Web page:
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Title: Wm. Weir, Philadelphia, to Wm. Boyd, Strabane.
CollectionIrish Emigration Database
FileWeir, William (2)/148
SenderWeir, William
Sender Gendermale
Sender Occupationarrived in America with his family recently
Sender Religionunknown
OriginPhiladelphia, Penn., USA
DestinationStrabane, Co. Tyrone, N.Ireland
RecipientBoyd, William
Recipient Gendermale
Relationshipwrites to his mother and grandfather
SourceT 1873/2: Copied by Permission of Miss S. Boyd, Lifford, Co.Donegal. #TYPE EMG Wm. Weir, Philadelphia, U.S.A. to his Grandfather Wm. Boyd, Strabane. 18 Aug. 1840.
ArchivePublic Record Office N.Ireland.
Doc. No.8809158
Partial Date
Doc. TypeEMG
Log23:09:1988 LT created 25:01:1989 pg input 31:01:19
Word Count994
TranscriptMr William Boyd
Address Wm Weir
care of Jas Weir
Montgomery County
State of Pennsylvania
Philadelphia 18th Augt 1840
My dear Grandfather & Mother
Before this reaches you will
no doubt have given us up as lost, but thank God
we are still in the land of the living. It was reported
here that we were lost, My father was almost in
a state of distraction about us. The Provincialist
[?] that left Derry long after us was here
3 nights before us. We arrived in this city on the
9th Augt after a 74 day passage, with the loss
of our Captain and two of the Crew. The Captain
died raving mad the evening that he died he had
to be tied, both hands and feet, were bound when he
died, the night that he died it blew a perfect hurricane.
I hope never to see such a night again, waves
rolling over us the size of mountains. Expecting every
[minute?] to be buried up in the depths of the Sea, the Captain
was [?] [?] next morning E Donnell, and
I read the funeral service over him.
Provisions were very scarce in Ship before we got
in the last two weeks the Passengers were very short
of Provisions, the ship mate spotted two vessels and
got some Bread from them we had plenty of water
which was a great comfort, I had enough of provisions
I never know anything about want but all the passen-
gers were not so, the Ship had to stop a few days in
Quarantine, there was Sickness on board arising
from being a long time on Sea, the Doctor called it Ship
Fever. The Doctor received 23 persons to the Hospital
one person has died there since. Times are very bad in
this Country at present and it is expected they will
not be better until after the election which takes place
in November, there is nothing to be heard in all corners
but the election, Harrison seems to be the general
favourite amongst the people here but it is not easy
to guess who will succeed, be that as it may times
cannot be worse than they are at present.
I have not got a view of a Situation but expect
that I soon will, Mr Taylor has promised to do all
in his power for me, he says if I can only get a view
of a place he will get if for me, Mr Taylor is a very nice
old man, he was enquiring at me all about Strabane.
Margaret has not been very well since she came here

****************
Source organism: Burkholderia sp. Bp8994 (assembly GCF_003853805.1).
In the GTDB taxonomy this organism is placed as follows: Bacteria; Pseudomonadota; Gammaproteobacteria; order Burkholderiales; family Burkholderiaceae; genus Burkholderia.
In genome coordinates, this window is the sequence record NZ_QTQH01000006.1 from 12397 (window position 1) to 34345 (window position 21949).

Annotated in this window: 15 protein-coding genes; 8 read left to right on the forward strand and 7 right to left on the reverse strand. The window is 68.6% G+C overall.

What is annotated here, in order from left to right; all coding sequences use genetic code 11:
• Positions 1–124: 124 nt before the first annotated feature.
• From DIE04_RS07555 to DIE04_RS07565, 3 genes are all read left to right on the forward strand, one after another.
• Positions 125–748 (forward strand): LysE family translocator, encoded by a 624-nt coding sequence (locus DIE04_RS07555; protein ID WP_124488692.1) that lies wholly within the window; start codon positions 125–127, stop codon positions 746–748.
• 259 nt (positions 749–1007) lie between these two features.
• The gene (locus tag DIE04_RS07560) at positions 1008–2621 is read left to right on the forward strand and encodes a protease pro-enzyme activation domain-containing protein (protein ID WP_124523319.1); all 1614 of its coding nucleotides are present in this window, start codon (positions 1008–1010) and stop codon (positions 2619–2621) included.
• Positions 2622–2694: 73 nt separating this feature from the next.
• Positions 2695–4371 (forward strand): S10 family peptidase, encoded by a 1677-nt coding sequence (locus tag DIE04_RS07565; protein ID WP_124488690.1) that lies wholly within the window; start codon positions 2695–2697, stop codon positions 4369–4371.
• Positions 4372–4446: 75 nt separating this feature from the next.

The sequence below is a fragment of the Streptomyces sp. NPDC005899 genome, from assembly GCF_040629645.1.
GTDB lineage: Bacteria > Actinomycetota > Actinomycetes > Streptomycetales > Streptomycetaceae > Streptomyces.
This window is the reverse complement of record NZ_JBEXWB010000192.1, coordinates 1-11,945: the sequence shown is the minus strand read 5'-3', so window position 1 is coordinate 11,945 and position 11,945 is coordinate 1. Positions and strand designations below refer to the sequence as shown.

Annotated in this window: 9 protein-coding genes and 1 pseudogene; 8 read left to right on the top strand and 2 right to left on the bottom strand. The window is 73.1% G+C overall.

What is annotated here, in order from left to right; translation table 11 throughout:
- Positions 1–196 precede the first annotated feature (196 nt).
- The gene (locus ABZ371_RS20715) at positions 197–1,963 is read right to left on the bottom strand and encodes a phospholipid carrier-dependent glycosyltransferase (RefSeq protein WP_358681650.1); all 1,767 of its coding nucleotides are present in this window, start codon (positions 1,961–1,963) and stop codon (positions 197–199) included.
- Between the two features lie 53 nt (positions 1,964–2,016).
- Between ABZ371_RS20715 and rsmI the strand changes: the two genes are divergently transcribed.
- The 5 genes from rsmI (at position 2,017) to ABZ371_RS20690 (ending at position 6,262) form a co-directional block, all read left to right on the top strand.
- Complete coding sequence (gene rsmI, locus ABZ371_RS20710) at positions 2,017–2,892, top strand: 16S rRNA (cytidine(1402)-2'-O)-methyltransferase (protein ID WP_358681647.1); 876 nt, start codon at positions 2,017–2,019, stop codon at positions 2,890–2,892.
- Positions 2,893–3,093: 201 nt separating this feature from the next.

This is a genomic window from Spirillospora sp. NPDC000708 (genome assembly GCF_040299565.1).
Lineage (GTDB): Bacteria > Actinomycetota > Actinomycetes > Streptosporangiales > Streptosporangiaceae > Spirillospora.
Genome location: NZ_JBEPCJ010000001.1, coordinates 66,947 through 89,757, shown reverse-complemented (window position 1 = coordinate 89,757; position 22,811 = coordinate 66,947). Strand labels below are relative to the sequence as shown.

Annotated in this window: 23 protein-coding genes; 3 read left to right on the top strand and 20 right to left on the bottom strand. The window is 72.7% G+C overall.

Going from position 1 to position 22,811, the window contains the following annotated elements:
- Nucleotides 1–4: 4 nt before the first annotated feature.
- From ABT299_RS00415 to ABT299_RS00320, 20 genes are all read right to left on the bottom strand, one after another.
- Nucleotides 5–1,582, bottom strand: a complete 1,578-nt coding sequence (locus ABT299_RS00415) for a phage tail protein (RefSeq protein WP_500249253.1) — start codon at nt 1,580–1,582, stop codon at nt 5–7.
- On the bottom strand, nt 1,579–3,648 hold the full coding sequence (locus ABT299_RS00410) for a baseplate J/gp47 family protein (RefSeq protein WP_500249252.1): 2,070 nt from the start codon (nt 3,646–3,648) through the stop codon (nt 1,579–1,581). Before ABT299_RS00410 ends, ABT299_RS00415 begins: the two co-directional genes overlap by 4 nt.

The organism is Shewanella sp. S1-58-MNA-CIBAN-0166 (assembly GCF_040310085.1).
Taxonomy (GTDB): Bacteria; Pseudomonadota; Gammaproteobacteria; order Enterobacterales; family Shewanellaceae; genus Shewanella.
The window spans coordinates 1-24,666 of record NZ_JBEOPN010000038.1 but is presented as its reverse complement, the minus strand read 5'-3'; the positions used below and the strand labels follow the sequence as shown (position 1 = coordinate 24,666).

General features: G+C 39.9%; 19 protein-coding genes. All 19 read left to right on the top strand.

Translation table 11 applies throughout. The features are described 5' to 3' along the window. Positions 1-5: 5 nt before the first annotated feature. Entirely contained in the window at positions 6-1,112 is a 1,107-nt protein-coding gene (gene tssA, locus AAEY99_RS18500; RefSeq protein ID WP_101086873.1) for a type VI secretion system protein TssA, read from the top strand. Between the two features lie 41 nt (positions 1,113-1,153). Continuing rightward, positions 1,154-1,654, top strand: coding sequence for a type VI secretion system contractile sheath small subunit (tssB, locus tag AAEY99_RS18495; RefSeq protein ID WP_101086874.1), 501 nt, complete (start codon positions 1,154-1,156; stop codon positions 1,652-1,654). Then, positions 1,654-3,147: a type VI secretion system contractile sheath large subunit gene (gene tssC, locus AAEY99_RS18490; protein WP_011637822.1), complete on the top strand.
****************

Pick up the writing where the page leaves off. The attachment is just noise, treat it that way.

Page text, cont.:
but she is recovering, If she was well she could get
a Situation here in a short time.
My Father is doing well at present he has
saved a little money, he is quite a changed man from
what he used to be. When the Ship was lying in
Quarantine he came down to see us, I had got ashore
on Bond, the Doctor allowed E Donnell and I
to be Bonded out that is by signing a Bond, which
allows us free Liberty, but not to go within 5 miles of
any populous city (500 dollars penalty.) I met my father
on the Shore he did not know me but I knew him James
was with him. James is very like Margaret, I dont
think I would have known them only that I knew
James by Margaret, James is a real Yankee he
is dark skinned as any of the Americans are,
My Father gave me some money and he then started
for Morristown again. James works in a flower
garden. My Father is about to put him to a trade.
Dear Grandmother I expect to be going home
in a few years to see you & My Grandfather, this
is a very handsome country I like it very well
but I dont like the Climate, it is so very hot
it would almost roast a person to stand in the
heat of the Sun when walking along the Street your feet
is burning in your Shoes, Dear Grandfather & Mother
I need not tell you that I send my love to you
I think you are aware that these is not lies
I love as well as you, you have been more than a father
& mother to me, I hope the lord will grant us one request and
that is that we shall meet together again in Ireland and if not I hope we
shall all meet in heaven when there is no parting any more,
Give my love to my Uncle Wm & Aunt Fanny & Little Elizabeth, I hope she is
thriving fast, let my Aunt Fanny know that I never
shall forget her kindness to me and Margaret, Give my
love to Uncle Ben & Aunt Jane & the Children, to Aunt Mary
and Charles & the Children not forgetting Uncle Thomas
if he was here he would see a handsome Country, when we
were sailing up the Delaware I was wishing that he was
along with me, I hope he will not forget his promise to
write to me, give my Love to my old friends John Porter & Mrs Porter &
Family, give my love to Mary Jane &
Ann Eliza to the Miss Arnolds & Mrs Gault & Family
& Mr Gault, Mrs Johnston & Family. Remember me to
all my old Friends & acquaintances give my love to his
[Reverence?] Mr Chambers, I hope to hear of his marriage
I had only a few minutes to write it as the vessel is
about to sail, write soon and give all the news,
tell John Porter to do as he promised, send me Irish
Newspapers, as they are much prized here.
I remain
Dear parents
Yr[Your?] affectionate Grandson
W Weir.
Remember me to Mr & Mrs Craig
Miss Mary Jane & Rachel & to
Wm. I had as many friends that
I could remember, but give my love to them all
Yrs [Yours?] W W